The third book in the internationally bestselling Fabian Risk series, a terrifying story of stolen identity and serial murder.
ON A HOT SUMMER'S DAY
The police chase a speeding car through the streets of Helsingborg. When they reach the bridge, the driver keeps going straight into the cold, dark waters of the Öresund strait.
A TRAGIC ACCIDENT
The body recovered from the wreck is that of Peter Brise, one of the city's richest tech entrepreneurs. Fabian Risk and his team are confident this is suicide. Young, rich, successfulBrise just didn't know how to ask for help.
TURNS EVERTHING A LITTLE BIT COLDER...
But then the autopsy reveals something unexpected. Brise was already dead when his car crashed. He'd been brutally murdered two months ago. His body frozen in perfect condition, at eighteen degrees below zero...Something doesn't match up. And when a string of other odd murders and unusual behavior come to light in the area, Fabian Risk takes the case.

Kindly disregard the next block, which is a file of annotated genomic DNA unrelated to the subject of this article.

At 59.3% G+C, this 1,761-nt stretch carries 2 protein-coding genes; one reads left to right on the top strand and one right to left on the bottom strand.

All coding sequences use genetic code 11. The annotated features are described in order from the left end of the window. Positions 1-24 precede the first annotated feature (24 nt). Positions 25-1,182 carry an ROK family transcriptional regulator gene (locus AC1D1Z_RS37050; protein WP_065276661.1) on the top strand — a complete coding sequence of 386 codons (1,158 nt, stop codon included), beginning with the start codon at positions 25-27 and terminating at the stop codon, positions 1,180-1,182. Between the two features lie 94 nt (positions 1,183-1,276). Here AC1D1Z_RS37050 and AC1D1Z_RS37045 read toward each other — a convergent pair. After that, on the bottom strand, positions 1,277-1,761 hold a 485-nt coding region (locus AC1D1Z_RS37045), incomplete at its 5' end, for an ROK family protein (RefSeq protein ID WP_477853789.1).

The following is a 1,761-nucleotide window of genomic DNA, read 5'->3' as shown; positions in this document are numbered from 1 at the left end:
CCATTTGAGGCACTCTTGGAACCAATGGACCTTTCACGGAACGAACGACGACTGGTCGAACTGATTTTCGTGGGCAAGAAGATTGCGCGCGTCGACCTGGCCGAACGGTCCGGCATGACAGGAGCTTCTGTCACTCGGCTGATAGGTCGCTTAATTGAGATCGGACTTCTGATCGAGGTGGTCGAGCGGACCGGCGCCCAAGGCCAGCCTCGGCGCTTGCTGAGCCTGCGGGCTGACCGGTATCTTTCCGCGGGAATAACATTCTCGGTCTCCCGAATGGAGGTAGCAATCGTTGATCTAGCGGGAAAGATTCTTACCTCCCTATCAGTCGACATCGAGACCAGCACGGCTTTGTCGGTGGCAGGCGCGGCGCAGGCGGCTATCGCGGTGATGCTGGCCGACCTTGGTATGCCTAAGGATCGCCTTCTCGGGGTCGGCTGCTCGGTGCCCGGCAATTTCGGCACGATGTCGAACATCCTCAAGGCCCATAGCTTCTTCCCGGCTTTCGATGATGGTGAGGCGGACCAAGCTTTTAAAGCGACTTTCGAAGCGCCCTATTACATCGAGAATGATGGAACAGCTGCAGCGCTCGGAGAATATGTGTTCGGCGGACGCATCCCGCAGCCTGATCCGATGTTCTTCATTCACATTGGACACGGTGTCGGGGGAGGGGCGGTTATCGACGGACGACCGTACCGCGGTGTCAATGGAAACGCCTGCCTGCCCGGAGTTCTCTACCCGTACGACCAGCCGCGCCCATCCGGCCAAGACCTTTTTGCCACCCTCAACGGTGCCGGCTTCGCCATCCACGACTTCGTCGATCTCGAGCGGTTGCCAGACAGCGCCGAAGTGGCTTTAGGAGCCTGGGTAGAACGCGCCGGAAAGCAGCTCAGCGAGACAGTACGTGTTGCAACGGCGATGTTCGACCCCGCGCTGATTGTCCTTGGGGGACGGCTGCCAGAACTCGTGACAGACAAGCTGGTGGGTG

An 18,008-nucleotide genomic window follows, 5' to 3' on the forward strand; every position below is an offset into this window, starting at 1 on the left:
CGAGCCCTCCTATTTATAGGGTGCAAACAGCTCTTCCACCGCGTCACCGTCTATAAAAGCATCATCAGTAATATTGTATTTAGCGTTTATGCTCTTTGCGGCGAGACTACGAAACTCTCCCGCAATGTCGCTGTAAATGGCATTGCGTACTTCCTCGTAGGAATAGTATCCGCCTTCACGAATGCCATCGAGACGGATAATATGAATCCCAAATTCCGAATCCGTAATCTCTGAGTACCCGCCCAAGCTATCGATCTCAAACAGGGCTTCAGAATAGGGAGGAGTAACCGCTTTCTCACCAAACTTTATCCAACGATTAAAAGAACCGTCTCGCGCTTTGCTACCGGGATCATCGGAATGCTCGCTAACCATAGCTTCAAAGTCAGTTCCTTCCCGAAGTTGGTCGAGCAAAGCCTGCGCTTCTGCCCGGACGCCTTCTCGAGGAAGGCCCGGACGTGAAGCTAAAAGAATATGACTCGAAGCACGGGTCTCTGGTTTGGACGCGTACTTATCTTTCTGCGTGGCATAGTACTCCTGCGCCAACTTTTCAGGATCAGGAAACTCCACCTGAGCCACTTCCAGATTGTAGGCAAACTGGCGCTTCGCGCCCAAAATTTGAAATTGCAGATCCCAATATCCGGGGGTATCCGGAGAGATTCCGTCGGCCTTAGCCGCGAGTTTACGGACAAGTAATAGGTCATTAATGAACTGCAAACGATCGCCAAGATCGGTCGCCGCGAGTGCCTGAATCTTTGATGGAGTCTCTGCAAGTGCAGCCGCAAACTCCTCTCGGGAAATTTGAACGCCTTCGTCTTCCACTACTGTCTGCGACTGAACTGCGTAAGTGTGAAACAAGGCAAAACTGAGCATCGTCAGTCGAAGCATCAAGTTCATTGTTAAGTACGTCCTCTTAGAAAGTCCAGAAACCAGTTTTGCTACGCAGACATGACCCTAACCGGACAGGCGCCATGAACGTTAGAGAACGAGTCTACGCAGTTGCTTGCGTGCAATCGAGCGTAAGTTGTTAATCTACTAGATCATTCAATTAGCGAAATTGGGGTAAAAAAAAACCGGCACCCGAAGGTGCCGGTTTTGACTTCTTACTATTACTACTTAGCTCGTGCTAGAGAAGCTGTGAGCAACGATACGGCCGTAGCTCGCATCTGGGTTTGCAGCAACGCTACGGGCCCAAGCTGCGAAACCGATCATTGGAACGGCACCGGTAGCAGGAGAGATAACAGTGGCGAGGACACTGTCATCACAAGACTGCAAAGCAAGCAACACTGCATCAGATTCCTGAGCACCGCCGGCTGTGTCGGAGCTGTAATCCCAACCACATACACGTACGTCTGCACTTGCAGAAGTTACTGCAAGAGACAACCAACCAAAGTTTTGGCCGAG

About the Author
STEFAN AHNHEM is an established screenwriter for both TV and film, and has worked on a variety of projects, including adaptations of Henning Mankell’s Kurt Wallender series. He also serves on the board of the Swedish Writers Guild. He is the author of Victim Without a Face and The Ninth Grave. He lives in Stockholm, Sweden.
Read an Excerpt
ASTRID TUVESSON, CHIEF OF the Helsingborg crime squad, regretted her decision the minute she left her house. Inside, the blinds had kept the bright springtime sun in check, but out here the glare was considerably stronger than she'd expected. If she didn't find the sunglasses in her bag soon, this headache would cause her skull to explode. She could already picture how Ingvar Molander and his men would come over to cordon off the scene and pick up all the pieces of her. Ah, there they were — her sunglasses, scratched and covered in fingerprints.